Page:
Editorial: Redirecting health care

Many experts believe consumer-directed health care — giving patients greater decision making powers through greater transparency in pricing and understanding of possible outcomes — is the path toward a better medical system. Yet one of the key tools to constructing this new model still lags far behind: the broad deployment of electronic medical records and consumer access to this information.
The technology is available, it just hasn’t been widely applied. Advocates of consumer-directed health care routinely advocate policies like broader application of Health Savings Accounts and more choices in public programs like Medicare and Medicaid — all great ideas. But introducing more consumer choice in American health care will never reach its full potential until patients have the information to make informed decisions. Electronic health records are an essential component for patients to make informed and safe decisions.
The lag in utilization of personal health information tools is not due to lack of trying. Technology companies, systems integrators, health-care providers and even government are doing their best to speed the deployment of modern applications of health information technology. One of the reasons why progress has been slow in adopting new applications like electronic personal-health records is that consumers are unaware of the promises these technologies hold. Furthermore, many consumers believe they are already being utilized. Spending more time educating citizens about the promise and prospects of personalized health information technology should be a top priority of the federal government and the private sector.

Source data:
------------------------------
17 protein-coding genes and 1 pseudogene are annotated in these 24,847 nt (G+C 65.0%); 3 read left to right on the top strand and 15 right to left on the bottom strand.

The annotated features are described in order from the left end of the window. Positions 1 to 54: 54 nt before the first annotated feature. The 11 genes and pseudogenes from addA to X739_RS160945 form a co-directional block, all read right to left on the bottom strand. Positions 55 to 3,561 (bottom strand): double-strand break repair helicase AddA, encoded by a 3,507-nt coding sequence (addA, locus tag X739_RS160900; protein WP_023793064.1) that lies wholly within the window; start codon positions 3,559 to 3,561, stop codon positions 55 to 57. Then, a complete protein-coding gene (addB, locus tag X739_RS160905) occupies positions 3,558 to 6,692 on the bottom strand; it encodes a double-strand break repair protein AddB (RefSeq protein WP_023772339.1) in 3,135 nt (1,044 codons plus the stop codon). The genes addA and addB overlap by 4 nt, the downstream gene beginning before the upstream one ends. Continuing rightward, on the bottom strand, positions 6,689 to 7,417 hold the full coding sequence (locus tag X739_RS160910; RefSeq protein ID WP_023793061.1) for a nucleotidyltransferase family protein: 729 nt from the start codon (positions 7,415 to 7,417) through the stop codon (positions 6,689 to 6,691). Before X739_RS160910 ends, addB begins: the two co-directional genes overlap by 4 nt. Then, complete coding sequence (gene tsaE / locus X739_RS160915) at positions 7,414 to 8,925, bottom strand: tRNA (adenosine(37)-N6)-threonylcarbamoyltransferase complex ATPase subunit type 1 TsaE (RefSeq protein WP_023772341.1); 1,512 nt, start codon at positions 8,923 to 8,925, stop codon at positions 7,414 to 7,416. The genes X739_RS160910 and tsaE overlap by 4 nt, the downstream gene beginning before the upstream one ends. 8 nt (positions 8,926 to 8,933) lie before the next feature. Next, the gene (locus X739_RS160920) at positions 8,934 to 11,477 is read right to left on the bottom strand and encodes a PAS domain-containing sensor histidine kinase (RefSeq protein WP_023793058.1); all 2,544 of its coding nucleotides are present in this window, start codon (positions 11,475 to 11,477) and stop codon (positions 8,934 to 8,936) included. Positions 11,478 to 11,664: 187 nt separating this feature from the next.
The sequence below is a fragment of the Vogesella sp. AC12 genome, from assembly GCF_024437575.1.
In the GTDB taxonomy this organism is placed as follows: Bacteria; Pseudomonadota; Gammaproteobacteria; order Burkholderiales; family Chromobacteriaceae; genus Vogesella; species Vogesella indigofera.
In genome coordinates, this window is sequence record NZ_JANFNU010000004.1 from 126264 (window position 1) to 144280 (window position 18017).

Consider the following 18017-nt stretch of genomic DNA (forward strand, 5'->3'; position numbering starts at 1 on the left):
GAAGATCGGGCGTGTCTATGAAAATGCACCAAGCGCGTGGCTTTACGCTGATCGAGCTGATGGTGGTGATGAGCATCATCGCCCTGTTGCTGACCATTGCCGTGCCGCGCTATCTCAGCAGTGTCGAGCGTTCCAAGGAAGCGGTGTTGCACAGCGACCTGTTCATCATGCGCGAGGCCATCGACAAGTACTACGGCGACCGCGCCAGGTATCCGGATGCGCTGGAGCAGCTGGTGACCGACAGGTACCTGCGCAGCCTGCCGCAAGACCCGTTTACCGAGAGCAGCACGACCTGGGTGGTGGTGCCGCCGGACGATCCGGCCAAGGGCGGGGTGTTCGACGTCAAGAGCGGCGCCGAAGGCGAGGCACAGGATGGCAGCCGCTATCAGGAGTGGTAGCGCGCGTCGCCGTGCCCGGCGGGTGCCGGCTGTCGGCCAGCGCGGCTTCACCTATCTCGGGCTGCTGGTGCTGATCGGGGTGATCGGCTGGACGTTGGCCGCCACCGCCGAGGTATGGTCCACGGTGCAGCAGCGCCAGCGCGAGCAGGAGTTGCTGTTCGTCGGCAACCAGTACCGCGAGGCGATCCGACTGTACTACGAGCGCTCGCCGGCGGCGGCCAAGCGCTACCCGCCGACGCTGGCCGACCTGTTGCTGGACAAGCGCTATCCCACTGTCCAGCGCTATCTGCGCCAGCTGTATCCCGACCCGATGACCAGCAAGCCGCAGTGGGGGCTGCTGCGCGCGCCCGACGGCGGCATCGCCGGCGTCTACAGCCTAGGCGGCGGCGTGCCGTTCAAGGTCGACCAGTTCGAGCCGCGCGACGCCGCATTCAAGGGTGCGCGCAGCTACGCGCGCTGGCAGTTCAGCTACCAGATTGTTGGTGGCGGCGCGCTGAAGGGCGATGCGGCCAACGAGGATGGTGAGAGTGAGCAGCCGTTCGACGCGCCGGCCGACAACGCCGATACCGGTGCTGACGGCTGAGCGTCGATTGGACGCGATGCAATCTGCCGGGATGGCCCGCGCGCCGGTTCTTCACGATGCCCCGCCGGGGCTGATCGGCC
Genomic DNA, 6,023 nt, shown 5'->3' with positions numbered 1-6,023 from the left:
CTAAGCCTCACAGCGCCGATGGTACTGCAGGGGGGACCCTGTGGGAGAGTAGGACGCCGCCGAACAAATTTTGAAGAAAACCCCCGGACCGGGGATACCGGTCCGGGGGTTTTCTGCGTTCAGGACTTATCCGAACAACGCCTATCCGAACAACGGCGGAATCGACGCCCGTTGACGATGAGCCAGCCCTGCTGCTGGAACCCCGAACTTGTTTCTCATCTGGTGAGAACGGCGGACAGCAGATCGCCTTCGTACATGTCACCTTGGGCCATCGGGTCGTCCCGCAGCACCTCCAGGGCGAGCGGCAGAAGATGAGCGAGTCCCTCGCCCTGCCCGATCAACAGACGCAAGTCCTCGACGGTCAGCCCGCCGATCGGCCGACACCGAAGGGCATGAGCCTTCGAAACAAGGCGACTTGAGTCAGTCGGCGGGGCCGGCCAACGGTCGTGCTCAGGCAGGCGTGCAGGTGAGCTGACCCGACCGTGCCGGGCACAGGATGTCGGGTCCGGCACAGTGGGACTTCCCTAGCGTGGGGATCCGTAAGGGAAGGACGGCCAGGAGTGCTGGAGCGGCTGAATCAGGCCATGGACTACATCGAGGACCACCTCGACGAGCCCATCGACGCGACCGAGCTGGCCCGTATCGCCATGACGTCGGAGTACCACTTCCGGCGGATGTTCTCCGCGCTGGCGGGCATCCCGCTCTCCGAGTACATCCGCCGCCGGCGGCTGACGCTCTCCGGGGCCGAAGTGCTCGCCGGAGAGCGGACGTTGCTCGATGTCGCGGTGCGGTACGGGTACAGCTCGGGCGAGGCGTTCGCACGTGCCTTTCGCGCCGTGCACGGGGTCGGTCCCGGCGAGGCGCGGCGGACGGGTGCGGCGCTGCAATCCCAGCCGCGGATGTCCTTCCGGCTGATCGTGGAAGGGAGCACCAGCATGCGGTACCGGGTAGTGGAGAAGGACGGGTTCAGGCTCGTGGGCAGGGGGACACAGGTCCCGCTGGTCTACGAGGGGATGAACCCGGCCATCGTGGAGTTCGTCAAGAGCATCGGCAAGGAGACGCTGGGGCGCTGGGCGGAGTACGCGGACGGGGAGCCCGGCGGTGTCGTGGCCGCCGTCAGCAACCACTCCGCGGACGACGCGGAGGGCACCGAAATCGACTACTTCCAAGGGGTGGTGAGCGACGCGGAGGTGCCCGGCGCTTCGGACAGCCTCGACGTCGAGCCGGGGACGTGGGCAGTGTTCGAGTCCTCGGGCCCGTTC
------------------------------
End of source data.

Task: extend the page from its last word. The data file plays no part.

{Representative Jon Porter never mentions consumers’ rights to privacy, i.e., control of access to their records in electronic health systems, as he urges the wide application of technology to the healthcare system. The survey he selectively cited actually shows that the public has a very strong interest in the privacy and security of their electronic health information. Why would an elected official want an electronic health system designed to violate patient privacy, instead of pressing Congress to build a system using ‘smart’ technology that ensures patients control access to their medical records? A “transparent” system that allows consumers to compare prices for treatment and treatment outcomes is not “consumer-driven.” The only way to have “consumer-driven health care” is to build a system in which consumers have the power to protect their sensitive health information from unwanted access or uses. ~ Dr. Deborah Peel, Patient Privacy Rights}

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